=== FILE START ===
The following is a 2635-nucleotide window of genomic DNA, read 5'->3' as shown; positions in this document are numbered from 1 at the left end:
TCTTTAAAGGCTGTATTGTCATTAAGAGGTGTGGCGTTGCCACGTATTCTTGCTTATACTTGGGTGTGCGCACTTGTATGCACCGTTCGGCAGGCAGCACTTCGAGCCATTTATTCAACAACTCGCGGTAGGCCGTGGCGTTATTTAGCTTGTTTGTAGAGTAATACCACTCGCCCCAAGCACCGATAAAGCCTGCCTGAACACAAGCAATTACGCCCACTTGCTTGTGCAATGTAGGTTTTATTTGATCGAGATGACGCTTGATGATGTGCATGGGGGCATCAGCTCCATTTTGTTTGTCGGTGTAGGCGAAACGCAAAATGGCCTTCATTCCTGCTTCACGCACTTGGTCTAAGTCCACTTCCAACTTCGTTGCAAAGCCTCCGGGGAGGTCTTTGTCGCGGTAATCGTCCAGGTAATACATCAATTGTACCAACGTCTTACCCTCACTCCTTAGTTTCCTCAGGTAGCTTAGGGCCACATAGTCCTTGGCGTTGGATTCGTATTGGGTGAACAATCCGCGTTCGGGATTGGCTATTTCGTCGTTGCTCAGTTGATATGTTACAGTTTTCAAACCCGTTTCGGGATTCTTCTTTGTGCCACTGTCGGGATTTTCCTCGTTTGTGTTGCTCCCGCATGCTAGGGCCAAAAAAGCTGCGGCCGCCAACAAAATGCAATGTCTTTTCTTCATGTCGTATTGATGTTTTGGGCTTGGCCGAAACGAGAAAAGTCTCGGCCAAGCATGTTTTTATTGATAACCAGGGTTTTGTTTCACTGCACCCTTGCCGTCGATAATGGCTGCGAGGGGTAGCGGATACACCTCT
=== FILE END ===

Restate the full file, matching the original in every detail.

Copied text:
The following is a 2635-nucleotide window of genomic DNA, read 5'->3' as shown; positions in this document are numbered from 1 at the left end:
TCTTTAAAGGCTGTATTGTCATTAAGAGGTGTGGCGTTGCCACGTATTCTTGCTTATACTTGGGTGTGCGCACTTGTATGCACCGTTCGGCAGGCAGCACTTCGAGCCATTTATTCAACAACTCGCGGTAGGCCGTGGCGTTATTTAGCTTGTTTGTAGAGTAATACCACTCGCCCCAAGCACCGATAAAGCCTGCCTGAACACAAGCAATTACGCCCACTTGCTTGTGCAATGTAGGTTTTATTTGATCGAGATGACGCTTGATGATGTGCATGGGGGCATCAGCTCCATTTTGTTTGTCGGTGTAGGCGAAACGCAAAATGGCCTTCATTCCTGCTTCACGCACTTGGTCTAAGTCCACTTCCAACTTCGTTGCAAAGCCTCCGGGGAGGTCTTTGTCGCGGTAATCGTCCAGGTAATACATCAATTGTACCAACGTCTTACCCTCACTCCTTAGTTTCCTCAGGTAGCTTAGGGCCACATAGTCCTTGGCGTTGGATTCGTATTGGGTGAACAATCCGCGTTCGGGATTGGCTATTTCGTCGTTGCTCAGTTGATATGTTACAGTTTTCAAACCCGTTTCGGGATTCTTCTTTGTGCCACTGTCGGGATTTTCCTCGTTTGTGTTGCTCCCGCATGCTAGGGCCAAAAAAGCTGCGGCCGCCAACAAAATGCAATGTCTTTTCTTCATGTCGTATTGATGTTTTGGGCTTGGCCGAAACGAGAAAAGTCTCGGCCAAGCATGTTTTTATTGATAACCAGGGTTTTGTTTCACTGCACCCTTGCCGTCGATAATGGCTGCGAGGGGTAGCGGATACACCTCT